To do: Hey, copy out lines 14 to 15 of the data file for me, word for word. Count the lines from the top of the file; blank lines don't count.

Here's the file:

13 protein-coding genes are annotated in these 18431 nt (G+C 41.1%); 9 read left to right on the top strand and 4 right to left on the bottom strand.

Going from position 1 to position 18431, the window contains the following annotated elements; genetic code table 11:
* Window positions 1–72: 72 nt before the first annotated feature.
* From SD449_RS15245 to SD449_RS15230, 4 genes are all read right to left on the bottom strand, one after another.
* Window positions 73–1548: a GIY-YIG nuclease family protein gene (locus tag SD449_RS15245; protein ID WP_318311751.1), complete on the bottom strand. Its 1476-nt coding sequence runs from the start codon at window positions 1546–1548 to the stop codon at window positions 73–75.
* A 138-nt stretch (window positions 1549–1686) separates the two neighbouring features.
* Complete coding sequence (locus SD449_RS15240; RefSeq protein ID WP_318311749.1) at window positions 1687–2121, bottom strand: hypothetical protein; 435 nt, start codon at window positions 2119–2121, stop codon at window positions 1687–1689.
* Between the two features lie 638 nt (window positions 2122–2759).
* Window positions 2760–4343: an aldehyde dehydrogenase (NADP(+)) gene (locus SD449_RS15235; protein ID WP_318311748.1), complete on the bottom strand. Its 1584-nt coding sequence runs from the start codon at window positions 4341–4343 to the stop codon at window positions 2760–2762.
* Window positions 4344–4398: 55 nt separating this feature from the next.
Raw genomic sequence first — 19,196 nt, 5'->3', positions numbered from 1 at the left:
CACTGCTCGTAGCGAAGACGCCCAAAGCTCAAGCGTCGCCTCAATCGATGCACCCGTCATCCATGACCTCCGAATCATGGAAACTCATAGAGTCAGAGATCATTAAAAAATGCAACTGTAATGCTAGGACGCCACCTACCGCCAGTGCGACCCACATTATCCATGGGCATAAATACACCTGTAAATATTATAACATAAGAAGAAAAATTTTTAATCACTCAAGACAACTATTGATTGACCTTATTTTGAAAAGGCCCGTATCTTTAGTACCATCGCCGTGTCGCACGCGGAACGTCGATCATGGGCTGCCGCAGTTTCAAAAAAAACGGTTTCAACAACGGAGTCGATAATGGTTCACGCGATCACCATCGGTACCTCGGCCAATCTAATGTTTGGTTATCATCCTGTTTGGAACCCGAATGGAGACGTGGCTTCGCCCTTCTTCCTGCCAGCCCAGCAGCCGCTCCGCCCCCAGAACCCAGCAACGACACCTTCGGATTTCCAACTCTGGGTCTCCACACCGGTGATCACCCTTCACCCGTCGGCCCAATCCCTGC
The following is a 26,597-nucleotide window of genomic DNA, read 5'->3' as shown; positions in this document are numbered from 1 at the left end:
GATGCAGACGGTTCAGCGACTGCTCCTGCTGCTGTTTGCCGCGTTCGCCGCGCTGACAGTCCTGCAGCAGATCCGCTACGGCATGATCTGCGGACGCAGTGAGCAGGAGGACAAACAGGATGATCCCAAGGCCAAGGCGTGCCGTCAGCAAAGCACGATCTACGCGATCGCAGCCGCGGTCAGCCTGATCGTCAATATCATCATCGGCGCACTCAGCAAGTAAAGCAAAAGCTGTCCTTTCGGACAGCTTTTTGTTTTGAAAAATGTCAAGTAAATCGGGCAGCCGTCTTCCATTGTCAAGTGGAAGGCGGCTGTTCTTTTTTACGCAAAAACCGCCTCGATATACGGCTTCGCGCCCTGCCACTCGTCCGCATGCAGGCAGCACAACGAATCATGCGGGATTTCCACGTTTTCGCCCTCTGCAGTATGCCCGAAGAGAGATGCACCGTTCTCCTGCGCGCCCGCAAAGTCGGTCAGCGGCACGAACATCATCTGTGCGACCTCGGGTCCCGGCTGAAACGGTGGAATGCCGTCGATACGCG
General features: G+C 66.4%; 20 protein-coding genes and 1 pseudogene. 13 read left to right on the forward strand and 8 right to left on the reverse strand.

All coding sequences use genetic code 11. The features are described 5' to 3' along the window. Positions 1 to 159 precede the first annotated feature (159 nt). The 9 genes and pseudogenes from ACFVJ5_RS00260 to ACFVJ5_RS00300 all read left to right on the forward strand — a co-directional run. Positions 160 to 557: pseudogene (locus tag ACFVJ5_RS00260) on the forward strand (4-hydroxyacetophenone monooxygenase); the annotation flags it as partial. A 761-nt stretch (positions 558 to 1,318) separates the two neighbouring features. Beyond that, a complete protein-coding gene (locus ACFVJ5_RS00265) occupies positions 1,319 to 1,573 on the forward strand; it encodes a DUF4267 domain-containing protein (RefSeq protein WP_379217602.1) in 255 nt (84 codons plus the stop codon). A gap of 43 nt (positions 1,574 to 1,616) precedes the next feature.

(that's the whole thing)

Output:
GATGCAGACGGTTCAGCGACTGCTCCTGCTGCTGTTTGCCGCGTTCGCCGCGCTGACAGTCCTGCAGCAGATCCGCTACGGCATGATCTGCGGACGCAGTGAGCAGGAGGACAAACAGGATGATCCCAAGGCCAAGGCGTGCCGTCAGCAAAGCACGATCTACGCGATCGCAGCCGCGGTCAGCCTGATCGTCAATATCATCATCGGCGCACTCAGCAAGTAAAGCAAAAGCTGTCCTTTCGGACAGCTTTTTGTTTTGAAAAATGTCAAGTAAATCGGGCAGCCGTCTTCCATTGTCAAGTGGAAGGCGGCTGTTCTTTTTTACGCAAAAACCGCCTCGATATACGGCTTCGCGCCCTGCCACTCGTCCGCATGCAGGCAGCACAACGAATCATGCGGGATTTCCACGTTTTCGCCCTCTGCAGTATGCCCGAAGAGAGATGCACCGTTCTCCTGCGCGCCCGCAAAGTCGGTCAGCGGCACGAACATCATCTGTGCGACCTCGGGTCCCGGCTGAAACGGTGGAATGCCGTCGATACGCG
General features: G+C 66.4%; 20 protein-coding genes and 1 pseudogene. 13 read left to right on the forward strand and 8 right to left on the reverse strand.